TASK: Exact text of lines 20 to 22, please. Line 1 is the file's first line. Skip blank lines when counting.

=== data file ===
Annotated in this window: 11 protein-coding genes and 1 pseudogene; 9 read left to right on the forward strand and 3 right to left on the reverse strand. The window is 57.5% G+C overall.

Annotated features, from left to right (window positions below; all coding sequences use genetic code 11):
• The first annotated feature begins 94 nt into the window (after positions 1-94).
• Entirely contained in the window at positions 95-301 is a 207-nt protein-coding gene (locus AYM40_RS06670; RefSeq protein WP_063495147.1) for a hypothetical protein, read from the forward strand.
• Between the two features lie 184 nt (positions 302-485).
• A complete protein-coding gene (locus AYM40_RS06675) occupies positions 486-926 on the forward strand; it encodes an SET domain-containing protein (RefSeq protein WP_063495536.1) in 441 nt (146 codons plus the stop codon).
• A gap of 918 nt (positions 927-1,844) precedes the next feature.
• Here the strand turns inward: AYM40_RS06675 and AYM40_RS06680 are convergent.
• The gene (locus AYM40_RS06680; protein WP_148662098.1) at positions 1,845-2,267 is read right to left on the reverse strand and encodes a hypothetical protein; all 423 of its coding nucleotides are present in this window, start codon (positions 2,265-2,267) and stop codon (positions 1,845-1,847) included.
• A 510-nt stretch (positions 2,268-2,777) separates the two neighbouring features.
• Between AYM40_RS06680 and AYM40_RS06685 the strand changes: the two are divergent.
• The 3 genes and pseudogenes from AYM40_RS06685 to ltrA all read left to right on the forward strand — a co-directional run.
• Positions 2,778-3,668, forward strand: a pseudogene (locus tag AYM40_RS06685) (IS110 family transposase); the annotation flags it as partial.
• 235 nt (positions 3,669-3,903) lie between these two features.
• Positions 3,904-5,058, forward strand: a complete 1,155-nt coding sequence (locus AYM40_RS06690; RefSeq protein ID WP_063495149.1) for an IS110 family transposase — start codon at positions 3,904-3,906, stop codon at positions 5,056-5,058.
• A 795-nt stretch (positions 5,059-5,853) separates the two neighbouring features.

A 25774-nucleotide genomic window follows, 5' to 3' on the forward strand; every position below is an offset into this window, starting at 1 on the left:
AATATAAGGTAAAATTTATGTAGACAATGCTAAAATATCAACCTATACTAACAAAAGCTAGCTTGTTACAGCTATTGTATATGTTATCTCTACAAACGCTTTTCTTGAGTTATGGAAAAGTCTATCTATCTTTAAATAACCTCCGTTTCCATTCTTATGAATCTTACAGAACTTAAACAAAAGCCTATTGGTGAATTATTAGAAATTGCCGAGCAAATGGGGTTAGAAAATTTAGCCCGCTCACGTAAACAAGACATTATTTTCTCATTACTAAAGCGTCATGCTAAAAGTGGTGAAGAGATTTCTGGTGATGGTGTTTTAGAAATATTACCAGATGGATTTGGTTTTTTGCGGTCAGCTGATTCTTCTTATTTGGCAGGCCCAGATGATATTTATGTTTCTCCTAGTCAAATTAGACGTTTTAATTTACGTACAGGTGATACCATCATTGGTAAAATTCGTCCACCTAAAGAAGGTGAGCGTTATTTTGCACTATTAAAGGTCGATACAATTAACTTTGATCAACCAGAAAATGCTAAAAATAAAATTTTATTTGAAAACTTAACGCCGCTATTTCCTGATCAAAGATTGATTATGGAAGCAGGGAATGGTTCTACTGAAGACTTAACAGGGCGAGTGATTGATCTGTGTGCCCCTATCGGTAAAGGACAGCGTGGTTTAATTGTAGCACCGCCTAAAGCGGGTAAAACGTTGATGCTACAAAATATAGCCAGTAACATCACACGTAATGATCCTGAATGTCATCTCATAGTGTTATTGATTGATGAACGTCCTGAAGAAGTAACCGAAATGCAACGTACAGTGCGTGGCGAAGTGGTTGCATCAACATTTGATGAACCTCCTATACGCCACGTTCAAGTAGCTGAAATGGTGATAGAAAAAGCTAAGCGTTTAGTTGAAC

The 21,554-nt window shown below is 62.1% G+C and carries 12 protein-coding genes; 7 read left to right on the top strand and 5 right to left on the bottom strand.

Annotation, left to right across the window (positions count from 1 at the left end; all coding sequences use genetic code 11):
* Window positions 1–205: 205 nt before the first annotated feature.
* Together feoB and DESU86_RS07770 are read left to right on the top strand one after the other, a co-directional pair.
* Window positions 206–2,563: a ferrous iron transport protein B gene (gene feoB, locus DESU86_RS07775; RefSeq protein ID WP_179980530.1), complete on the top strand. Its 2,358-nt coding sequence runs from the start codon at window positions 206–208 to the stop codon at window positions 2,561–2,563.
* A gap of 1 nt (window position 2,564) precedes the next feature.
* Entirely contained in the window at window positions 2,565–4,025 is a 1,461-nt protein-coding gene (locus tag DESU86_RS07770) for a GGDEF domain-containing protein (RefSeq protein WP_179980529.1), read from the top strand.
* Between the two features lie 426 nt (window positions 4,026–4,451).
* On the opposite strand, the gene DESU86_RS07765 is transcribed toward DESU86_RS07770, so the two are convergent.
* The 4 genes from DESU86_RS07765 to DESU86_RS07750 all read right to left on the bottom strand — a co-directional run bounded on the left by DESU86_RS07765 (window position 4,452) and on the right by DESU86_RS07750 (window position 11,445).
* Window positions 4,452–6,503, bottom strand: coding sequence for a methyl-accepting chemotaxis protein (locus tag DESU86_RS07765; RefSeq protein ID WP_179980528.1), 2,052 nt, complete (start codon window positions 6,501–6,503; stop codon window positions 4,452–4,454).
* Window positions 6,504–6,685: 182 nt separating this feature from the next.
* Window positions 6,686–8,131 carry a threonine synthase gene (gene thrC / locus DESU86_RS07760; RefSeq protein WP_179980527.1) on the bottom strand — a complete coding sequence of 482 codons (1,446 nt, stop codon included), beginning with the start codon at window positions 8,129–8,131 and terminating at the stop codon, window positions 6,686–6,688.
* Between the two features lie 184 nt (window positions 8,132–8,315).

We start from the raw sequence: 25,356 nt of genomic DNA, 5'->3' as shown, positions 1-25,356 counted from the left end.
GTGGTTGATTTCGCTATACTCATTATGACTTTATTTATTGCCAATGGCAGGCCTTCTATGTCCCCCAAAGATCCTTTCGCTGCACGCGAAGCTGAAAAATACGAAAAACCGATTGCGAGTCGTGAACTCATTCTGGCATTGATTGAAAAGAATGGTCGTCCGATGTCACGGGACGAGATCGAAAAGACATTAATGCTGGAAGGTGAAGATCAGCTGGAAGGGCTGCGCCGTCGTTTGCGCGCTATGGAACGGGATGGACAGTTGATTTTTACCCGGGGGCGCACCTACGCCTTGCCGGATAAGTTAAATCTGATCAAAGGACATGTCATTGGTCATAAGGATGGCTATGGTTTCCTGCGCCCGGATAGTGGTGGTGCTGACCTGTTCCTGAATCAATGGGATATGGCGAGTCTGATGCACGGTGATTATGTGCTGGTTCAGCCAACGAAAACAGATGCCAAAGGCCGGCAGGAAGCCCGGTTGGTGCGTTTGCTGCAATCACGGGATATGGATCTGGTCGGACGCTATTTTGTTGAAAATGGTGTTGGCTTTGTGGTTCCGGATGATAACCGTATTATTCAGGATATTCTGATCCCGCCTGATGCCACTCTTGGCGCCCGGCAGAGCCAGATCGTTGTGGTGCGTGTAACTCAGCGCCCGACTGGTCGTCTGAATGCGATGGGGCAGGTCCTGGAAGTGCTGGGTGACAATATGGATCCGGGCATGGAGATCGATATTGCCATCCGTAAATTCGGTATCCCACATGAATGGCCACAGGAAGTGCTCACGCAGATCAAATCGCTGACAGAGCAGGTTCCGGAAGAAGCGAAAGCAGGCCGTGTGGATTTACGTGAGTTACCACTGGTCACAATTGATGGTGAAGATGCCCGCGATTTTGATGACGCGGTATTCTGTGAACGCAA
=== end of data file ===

Annotation, left to right across the window (positions count from 1 at the left end; all coding sequences use genetic code 11):
* Window positions 1–205: 205 nt before the first annotated feature.
* Together feoB and DESU86_RS07770 are read left to right on the top strand one after the other, a co-directional pair.